Lipoplexes such as Silence Therapeutics’ Atuplexes may also benefit from targeting ligands. Since the interaction of immune cells with blood endothelia is very well studied this may e.g. allow it to be targeted to specific endothelia such as the blood-brain-barrier.

Targeting ligands are already part of many siRNA-conjugate approaches. Achieving endosomal release in addition to cellular uptake is a big challenge for this area of delivery, and it will be interesting to see whether in fact those receptors that prove effective for nanoparticle delivery may be the types of receptors to be avoided for siRNA-conjugates in favor of channeling them into more non-specific pathways.

There are, of course, also challenges associated with targeted delivery. One is to identify suitable ligand-receptor interactions as endosomal maturation processes can differ greatly, e.g. in the degree and rate of acidification and receptor recycling, which imposes new types of pharmacokinetic demands on a delivery system.

A systematic effort to discover the best receptors may be to screen a panel of siRNA-nanoparticles containing (single-chain/nanobody-type) antibodies on their surface and that are targeted to a wide array of cell surface receptors and then select those with the best silencing results. The most promising receptors, hopefully patentable, may be pursued then either with the antibodies themselves or alternative, smaller ligands. New ligands to given receptors may be discovered through panning peptide display libraries against that receptor, something e.g. that mdRNA does with their trp-cage peptide libraries.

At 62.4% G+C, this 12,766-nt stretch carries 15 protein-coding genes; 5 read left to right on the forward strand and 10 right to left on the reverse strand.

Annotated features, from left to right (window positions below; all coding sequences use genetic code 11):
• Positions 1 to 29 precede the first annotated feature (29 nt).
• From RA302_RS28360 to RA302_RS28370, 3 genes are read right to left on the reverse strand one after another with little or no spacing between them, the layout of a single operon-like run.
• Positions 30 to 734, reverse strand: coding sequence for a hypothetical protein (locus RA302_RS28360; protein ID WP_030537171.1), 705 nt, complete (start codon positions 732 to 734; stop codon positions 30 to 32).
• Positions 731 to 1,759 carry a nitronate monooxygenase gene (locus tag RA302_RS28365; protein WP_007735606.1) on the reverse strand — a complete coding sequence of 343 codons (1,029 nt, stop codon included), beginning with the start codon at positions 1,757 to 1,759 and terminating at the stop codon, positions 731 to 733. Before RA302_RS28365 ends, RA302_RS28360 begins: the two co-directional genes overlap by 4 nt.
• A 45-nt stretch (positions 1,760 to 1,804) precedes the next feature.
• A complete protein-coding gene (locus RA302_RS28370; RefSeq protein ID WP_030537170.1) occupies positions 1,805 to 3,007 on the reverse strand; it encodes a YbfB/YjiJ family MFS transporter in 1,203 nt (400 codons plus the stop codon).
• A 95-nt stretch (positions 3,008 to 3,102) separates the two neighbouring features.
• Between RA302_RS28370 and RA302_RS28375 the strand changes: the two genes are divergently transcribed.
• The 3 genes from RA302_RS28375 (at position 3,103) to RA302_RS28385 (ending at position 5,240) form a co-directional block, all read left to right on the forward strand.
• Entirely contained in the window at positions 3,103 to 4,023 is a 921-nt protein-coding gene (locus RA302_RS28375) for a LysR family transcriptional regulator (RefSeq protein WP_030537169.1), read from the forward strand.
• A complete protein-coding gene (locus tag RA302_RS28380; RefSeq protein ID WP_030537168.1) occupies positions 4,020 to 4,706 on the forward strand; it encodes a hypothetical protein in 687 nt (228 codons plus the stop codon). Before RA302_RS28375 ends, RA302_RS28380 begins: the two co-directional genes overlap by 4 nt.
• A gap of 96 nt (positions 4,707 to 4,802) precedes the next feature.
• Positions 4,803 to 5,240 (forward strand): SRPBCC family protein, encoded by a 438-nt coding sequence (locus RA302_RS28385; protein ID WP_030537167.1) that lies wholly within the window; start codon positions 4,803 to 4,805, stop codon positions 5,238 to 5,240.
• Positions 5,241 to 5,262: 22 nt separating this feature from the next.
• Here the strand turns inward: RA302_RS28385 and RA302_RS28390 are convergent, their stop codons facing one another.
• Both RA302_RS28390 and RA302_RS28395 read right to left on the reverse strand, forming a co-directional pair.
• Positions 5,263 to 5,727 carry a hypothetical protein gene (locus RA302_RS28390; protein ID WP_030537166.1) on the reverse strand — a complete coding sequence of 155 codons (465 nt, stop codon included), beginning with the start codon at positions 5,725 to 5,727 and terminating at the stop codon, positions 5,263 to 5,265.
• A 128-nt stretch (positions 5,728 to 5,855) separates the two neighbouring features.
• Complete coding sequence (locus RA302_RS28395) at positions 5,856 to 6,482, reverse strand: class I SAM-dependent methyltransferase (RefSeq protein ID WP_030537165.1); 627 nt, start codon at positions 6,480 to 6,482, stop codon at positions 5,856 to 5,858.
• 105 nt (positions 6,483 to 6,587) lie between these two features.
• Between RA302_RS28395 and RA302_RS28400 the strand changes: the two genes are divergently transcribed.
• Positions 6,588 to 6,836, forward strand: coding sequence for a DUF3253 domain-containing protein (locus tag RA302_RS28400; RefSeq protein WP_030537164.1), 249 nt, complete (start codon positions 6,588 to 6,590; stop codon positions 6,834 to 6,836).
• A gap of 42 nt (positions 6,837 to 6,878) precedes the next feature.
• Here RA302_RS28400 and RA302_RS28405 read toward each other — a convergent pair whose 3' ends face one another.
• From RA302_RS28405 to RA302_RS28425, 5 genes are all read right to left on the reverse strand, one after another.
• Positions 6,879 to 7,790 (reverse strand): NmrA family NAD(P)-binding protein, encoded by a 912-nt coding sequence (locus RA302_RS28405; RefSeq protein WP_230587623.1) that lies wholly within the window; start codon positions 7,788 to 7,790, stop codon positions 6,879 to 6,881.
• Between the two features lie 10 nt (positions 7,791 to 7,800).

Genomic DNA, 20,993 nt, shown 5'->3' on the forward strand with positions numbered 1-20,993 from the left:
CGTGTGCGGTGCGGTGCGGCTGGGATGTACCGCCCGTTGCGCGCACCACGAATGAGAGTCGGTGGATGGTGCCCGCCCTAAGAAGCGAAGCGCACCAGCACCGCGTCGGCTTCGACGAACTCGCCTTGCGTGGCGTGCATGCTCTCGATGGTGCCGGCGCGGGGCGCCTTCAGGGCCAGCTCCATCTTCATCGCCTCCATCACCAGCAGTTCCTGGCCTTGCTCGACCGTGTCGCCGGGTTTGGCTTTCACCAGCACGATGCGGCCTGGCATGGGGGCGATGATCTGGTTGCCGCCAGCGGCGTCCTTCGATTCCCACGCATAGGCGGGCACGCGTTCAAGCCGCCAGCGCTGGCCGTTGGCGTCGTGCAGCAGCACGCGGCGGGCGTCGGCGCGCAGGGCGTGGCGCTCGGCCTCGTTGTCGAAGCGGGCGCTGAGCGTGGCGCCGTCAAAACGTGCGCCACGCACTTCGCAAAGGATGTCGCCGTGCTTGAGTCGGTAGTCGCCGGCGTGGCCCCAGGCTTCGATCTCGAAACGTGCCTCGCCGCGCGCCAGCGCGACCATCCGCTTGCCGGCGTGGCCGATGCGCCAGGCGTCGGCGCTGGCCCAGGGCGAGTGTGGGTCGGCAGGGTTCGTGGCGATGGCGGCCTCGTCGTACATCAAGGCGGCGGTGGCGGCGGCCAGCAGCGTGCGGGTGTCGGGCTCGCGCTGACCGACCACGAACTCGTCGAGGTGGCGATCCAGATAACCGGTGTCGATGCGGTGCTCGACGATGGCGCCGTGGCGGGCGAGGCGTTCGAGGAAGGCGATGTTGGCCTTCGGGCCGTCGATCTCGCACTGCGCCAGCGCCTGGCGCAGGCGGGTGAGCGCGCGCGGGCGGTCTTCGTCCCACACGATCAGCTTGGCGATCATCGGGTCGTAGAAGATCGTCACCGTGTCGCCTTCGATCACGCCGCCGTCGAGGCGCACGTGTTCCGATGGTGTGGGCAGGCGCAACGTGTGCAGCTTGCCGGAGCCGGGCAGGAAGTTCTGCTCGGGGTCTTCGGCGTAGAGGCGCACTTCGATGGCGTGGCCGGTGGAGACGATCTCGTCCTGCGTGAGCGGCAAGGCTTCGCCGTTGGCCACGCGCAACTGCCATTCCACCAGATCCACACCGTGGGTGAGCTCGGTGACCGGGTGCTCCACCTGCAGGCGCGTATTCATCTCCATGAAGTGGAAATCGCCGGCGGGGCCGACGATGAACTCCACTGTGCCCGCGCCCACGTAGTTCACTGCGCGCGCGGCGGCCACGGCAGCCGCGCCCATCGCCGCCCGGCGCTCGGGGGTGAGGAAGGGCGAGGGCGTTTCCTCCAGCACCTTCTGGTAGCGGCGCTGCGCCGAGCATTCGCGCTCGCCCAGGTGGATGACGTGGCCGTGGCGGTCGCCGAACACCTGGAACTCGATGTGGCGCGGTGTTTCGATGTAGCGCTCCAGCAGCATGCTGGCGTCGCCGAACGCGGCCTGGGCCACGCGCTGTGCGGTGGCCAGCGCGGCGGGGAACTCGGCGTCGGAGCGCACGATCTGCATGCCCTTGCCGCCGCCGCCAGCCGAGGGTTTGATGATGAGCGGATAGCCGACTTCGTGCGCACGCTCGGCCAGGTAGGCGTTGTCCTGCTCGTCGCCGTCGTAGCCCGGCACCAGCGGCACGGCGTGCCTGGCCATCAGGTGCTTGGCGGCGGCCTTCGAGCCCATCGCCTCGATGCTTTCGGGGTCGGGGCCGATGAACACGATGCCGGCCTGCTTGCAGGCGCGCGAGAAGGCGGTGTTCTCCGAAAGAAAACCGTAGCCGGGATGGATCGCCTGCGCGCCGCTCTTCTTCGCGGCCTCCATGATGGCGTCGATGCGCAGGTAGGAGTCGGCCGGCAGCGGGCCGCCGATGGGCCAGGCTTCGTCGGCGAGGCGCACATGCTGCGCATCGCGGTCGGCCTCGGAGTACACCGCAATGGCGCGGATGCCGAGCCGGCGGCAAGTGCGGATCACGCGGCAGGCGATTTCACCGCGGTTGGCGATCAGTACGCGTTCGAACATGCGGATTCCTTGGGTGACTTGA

Avoiding adaptive immunity, especially to novel designer ligands is another added challenge for targeted delivery. And finally, when all these questions have been answered, the not-so-trivial task is to find formulation methods that allow for clinical and commercial scale-up of the more complex particles. At the end of the day, however, it is those platforms for which a detailed mechanistic basis has been established and those teams that have turned formulation into an art that will succeed. It can be done.

Monday, March 22, 2010